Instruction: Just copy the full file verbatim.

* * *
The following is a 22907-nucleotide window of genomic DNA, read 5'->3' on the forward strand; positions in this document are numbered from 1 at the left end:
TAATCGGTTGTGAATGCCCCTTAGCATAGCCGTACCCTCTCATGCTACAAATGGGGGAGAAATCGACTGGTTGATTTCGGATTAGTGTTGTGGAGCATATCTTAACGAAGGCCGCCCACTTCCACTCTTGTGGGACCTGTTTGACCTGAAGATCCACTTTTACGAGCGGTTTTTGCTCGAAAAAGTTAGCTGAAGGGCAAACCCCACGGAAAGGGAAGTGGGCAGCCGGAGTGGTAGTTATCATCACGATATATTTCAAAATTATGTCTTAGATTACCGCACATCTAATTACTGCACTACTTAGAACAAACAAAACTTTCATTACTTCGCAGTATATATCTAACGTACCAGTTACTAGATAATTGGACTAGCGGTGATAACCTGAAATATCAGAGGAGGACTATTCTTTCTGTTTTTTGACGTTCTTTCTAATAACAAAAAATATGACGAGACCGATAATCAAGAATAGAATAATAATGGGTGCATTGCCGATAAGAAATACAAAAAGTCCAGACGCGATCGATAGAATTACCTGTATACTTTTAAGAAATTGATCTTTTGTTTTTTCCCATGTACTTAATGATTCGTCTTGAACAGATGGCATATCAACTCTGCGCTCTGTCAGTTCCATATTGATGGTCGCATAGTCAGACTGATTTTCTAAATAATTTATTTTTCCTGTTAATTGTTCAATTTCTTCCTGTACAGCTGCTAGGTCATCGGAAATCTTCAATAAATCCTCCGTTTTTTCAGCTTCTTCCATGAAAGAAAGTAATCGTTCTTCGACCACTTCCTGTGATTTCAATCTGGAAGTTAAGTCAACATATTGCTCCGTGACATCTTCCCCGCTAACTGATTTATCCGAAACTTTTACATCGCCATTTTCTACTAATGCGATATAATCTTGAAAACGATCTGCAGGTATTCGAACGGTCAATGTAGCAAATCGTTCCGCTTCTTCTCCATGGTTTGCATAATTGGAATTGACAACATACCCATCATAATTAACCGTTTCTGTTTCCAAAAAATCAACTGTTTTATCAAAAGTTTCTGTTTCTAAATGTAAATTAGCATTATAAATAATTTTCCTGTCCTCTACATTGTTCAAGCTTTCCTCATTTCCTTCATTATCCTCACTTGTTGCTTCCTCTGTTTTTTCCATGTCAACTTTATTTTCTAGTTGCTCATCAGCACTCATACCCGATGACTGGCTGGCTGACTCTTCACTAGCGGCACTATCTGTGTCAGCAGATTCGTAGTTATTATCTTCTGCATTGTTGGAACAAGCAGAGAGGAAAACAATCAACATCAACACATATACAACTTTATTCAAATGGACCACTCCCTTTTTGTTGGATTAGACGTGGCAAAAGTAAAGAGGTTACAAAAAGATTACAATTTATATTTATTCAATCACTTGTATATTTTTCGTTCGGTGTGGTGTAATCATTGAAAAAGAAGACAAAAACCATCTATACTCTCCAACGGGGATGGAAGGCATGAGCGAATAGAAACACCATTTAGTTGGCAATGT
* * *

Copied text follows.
The following is a 22907-nucleotide window of genomic DNA, read 5'->3' on the forward strand; positions in this document are numbered from 1 at the left end:
TAATCGGTTGTGAATGCCCCTTAGCATAGCCGTACCCTCTCATGCTACAAATGGGGGAGAAATCGACTGGTTGATTTCGGATTAGTGTTGTGGAGCATATCTTAACGAAGGCCGCCCACTTCCACTCTTGTGGGACCTGTTTGACCTGAAGATCCACTTTTACGAGCGGTTTTTGCTCGAAAAAGTTAGCTGAAGGGCAAACCCCACGGAAAGGGAAGTGGGCAGCCGGAGTGGTAGTTATCATCACGATATATTTCAAAATTATGTCTTAGATTACCGCACATCTAATTACTGCACTACTTAGAACAAACAAAACTTTCATTACTTCGCAGTATATATCTAACGTACCAGTTACTAGATAATTGGACTAGCGGTGATAACCTGAAATATCAGAGGAGGACTATTCTTTCTGTTTTTTGACGTTCTTTCTAATAACAAAAAATATGACGAGACCGATAATCAAGAATAGAATAATAATGGGTGCATTGCCGATAAGAAATACAAAAAGTCCAGACGCGATCGATAGAATTACCTGTATACTTTTAAGAAATTGATCTTTTGTTTTTTCCCATGTACTTAATGATTCGTCTTGAACAGATGGCATATCAACTCTGCGCTCTGTCAGTTCCATATTGATGGTCGCATAGTCAGACTGATTTTCTAAATAATTTATTTTTCCTGTTAATTGTTCAATTTCTTCCTGTACAGCTGCTAGGTCATCGGAAATCTTCAATAAATCCTCCGTTTTTTCAGCTTCTTCCATGAAAGAAAGTAATCGTTCTTCGACCACTTCCTGTGATTTCAATCTGGAAGTTAAGTCAACATATTGCTCCGTGACATCTTCCCCGCTAACTGATTTATCCGAAACTTTTACATCGCCATTTTCTACTAATGCGATATAATCTTGAAAACGATCTGCAGGTATTCGAACGGTCAATGTAGCAAATCGTTCCGCTTCTTCTCCATGGTTTGCATAATTGGAATTGACAACATACCCATCATAATTAACCGTTTCTGTTTCCAAAAAATCAACTGTTTTATCAAAAGTTTCTGTTTCTAAATGTAAATTAGCATTATAAATAATTTTCCTGTCCTCTACATTGTTCAAGCTTTCCTCATTTCCTTCATTATCCTCACTTGTTGCTTCCTCTGTTTTTTCCATGTCAACTTTATTTTCTAGTTGCTCATCAGCACTCATACCCGATGACTGGCTGGCTGACTCTTCACTAGCGGCACTATCTGTGTCAGCAGATTCGTAGTTATTATCTTCTGCATTGTTGGAACAAGCAGAGAGGAAAACAATCAACATCAACACATATACAACTTTATTCAAATGGACCACTCCCTTTTTGTTGGATTAGACGTGGCAAAAGTAAAGAGGTTACAAAAAGATTACAATTTATATTTATTCAATCACTTGTATATTTTTCGTTCGGTGTGGTGTAATCATTGAAAAAGAAGACAAAAACCATCTATACTCTCCAACGGGGATGGAAGGCATGAGCGAATAGAAACACCATTTAGTTGGCAATGT